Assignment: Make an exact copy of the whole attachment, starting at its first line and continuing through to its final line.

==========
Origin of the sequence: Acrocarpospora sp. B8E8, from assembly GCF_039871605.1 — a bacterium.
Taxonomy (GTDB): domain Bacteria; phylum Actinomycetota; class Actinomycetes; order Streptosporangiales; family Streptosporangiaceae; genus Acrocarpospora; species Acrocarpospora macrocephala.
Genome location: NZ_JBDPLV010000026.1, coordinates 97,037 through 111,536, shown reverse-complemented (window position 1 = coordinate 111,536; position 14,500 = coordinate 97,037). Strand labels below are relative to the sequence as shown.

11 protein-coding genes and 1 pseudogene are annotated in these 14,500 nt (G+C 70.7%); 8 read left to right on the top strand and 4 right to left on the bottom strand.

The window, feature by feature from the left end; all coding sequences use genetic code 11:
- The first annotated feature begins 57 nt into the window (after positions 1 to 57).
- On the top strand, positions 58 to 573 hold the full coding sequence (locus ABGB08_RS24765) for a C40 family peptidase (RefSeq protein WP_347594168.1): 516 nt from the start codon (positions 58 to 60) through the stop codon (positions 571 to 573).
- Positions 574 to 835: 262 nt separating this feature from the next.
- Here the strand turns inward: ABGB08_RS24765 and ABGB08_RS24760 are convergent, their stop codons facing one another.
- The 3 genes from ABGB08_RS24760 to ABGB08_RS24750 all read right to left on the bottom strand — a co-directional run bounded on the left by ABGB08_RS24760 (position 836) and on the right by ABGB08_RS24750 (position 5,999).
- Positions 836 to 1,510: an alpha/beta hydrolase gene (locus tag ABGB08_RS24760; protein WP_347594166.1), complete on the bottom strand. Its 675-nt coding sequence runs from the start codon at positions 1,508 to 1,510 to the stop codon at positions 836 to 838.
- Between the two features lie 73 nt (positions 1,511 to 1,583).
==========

Origin of the sequence: Acrocarpospora sp. B8E8, from assembly GCF_039871605.1 — a bacterium.
Taxonomy (GTDB): domain Bacteria; phylum Actinomycetota; class Actinomycetes; order Streptosporangiales; family Streptosporangiaceae; genus Acrocarpospora; species Acrocarpospora macrocephala.
Genome location: NZ_JBDPLV010000026.1, coordinates 97,037 through 111,536, shown reverse-complemented (window position 1 = coordinate 111,536; position 14,500 = coordinate 97,037). Strand labels below are relative to the sequence as shown.

11 protein-coding genes and 1 pseudogene are annotated in these 14,500 nt (G+C 70.7%); 8 read left to right on the top strand and 4 right to left on the bottom strand.

The window, feature by feature from the left end; all coding sequences use genetic code 11:
- The first annotated feature begins 57 nt into the window (after positions 1 to 57).
- On the top strand, positions 58 to 573 hold the full coding sequence (locus ABGB08_RS24765) for a C40 family peptidase (RefSeq protein WP_347594168.1): 516 nt from the start codon (positions 58 to 60) through the stop codon (positions 571 to 573).
- Positions 574 to 835: 262 nt separating this feature from the next.
- Here the strand turns inward: ABGB08_RS24765 and ABGB08_RS24760 are convergent, their stop codons facing one another.
- The 3 genes from ABGB08_RS24760 to ABGB08_RS24750 all read right to left on the bottom strand — a co-directional run bounded on the left by ABGB08_RS24760 (position 836) and on the right by ABGB08_RS24750 (position 5,999).
- Positions 836 to 1,510: an alpha/beta hydrolase gene (locus tag ABGB08_RS24760; protein WP_347594166.1), complete on the bottom strand. Its 675-nt coding sequence runs from the start codon at positions 1,508 to 1,510 to the stop codon at positions 836 to 838.
- Between the two features lie 73 nt (positions 1,511 to 1,583).